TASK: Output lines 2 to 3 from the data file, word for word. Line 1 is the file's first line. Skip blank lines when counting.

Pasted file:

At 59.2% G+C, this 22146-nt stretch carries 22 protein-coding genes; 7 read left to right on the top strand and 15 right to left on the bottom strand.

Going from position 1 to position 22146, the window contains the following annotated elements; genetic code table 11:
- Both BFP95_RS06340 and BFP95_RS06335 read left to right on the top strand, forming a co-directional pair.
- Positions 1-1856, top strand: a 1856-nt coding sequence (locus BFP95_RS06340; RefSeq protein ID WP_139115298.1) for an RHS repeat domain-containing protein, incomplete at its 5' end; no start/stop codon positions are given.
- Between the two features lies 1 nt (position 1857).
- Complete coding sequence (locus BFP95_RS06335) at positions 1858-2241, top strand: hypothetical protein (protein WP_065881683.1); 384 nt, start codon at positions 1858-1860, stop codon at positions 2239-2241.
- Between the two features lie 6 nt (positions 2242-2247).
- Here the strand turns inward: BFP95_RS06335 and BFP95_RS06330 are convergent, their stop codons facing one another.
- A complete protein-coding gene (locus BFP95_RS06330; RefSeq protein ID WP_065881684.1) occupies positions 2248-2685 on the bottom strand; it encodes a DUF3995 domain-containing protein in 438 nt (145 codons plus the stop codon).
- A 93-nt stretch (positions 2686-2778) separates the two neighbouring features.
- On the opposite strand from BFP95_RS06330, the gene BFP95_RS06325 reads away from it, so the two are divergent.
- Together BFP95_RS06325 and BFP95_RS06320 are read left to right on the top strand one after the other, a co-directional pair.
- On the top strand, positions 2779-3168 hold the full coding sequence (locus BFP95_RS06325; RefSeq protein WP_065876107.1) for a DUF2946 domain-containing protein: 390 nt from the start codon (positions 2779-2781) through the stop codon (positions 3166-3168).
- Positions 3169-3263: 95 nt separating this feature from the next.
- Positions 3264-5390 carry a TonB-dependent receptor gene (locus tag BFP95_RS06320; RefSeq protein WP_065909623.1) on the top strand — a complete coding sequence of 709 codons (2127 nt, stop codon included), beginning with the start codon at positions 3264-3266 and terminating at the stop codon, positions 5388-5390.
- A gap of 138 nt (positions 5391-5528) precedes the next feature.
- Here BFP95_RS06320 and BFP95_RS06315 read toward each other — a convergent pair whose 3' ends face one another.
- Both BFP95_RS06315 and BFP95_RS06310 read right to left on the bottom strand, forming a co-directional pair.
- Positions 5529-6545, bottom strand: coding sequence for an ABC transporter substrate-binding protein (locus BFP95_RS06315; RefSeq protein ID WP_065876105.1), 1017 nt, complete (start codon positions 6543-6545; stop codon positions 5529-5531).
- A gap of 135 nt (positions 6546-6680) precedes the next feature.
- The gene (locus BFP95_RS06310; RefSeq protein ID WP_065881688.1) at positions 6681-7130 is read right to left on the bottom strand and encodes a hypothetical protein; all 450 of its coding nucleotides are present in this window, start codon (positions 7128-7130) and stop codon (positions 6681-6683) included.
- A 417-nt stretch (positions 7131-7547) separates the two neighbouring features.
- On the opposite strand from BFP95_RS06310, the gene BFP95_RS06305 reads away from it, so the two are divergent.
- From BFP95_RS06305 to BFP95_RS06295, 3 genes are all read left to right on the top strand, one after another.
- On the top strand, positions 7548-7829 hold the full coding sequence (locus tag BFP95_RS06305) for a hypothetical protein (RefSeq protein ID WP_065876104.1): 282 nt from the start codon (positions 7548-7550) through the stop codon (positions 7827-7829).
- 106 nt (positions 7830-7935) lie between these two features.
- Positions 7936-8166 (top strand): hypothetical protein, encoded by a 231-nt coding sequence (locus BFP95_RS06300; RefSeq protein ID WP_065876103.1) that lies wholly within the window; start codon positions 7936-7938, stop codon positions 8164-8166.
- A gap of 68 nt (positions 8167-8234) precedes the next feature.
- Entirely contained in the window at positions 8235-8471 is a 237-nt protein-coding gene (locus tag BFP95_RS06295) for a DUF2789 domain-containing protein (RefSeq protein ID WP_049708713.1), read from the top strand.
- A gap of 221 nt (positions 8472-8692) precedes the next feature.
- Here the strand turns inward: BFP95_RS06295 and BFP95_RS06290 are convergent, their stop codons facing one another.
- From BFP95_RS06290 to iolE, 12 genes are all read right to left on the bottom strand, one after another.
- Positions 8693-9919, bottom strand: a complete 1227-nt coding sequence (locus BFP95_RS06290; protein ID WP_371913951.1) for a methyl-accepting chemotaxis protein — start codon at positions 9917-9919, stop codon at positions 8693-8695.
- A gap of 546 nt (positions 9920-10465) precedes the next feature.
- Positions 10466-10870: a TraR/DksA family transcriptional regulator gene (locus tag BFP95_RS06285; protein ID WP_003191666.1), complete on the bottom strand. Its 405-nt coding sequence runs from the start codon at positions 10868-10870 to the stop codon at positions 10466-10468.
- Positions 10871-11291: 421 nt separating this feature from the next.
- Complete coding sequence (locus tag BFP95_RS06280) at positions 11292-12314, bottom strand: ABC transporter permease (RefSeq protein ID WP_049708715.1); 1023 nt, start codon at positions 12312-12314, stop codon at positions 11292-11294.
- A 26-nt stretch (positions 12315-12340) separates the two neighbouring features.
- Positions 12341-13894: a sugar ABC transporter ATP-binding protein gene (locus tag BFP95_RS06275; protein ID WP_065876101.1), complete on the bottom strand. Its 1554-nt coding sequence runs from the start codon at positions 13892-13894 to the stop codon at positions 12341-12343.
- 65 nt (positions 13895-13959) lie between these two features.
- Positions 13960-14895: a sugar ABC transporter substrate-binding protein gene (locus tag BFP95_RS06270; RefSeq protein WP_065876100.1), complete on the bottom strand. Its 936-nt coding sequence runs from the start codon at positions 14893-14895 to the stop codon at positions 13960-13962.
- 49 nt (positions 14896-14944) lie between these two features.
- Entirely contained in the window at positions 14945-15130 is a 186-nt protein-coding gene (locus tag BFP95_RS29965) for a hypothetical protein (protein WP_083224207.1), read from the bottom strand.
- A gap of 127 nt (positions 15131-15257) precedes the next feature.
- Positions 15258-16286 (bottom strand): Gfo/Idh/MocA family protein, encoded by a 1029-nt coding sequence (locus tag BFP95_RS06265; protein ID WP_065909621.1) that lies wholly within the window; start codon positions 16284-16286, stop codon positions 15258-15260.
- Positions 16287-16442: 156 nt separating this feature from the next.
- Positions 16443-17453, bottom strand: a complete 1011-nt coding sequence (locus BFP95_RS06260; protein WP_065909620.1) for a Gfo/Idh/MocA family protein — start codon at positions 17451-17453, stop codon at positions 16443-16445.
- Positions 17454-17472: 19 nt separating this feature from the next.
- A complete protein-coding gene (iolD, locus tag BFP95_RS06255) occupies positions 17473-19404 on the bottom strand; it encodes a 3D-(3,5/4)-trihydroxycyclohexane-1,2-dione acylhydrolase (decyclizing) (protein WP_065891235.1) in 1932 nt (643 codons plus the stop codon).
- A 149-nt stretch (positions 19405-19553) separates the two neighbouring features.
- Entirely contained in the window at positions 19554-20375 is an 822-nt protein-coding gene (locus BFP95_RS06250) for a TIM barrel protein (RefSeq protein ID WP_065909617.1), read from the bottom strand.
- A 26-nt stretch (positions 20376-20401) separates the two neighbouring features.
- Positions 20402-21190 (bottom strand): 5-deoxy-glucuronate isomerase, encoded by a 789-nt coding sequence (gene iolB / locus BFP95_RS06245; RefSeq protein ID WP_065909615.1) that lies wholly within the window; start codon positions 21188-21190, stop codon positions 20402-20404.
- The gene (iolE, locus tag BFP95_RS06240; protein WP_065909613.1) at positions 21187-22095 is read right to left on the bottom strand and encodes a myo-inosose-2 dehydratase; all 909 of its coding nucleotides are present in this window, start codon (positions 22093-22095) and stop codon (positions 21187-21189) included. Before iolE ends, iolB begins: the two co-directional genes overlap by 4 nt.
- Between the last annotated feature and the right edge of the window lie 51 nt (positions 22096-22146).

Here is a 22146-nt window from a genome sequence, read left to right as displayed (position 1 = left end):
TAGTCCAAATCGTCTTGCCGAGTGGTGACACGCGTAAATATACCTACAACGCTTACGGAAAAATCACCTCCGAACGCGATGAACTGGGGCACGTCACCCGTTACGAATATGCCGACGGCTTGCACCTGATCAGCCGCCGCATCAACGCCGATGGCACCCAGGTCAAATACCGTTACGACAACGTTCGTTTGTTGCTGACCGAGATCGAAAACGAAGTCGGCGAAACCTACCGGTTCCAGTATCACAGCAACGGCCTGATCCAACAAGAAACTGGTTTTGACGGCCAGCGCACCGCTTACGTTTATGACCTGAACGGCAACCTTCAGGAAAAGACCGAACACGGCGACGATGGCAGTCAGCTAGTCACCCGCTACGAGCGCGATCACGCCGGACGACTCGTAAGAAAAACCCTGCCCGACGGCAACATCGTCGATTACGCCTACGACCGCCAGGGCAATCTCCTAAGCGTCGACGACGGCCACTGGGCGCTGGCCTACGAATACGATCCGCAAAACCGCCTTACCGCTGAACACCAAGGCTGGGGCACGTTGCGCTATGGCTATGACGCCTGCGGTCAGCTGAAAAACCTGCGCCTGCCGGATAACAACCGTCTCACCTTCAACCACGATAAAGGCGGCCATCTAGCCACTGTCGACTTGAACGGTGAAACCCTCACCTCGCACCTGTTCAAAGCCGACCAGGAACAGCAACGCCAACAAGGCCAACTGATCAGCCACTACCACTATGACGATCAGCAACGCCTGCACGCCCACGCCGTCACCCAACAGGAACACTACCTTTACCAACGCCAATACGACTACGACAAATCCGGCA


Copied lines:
Going from position 1 to position 22146, the window contains the following annotated elements; genetic code table 11:
- Both BFP95_RS06340 and BFP95_RS06335 read left to right on the top strand, forming a co-directional pair.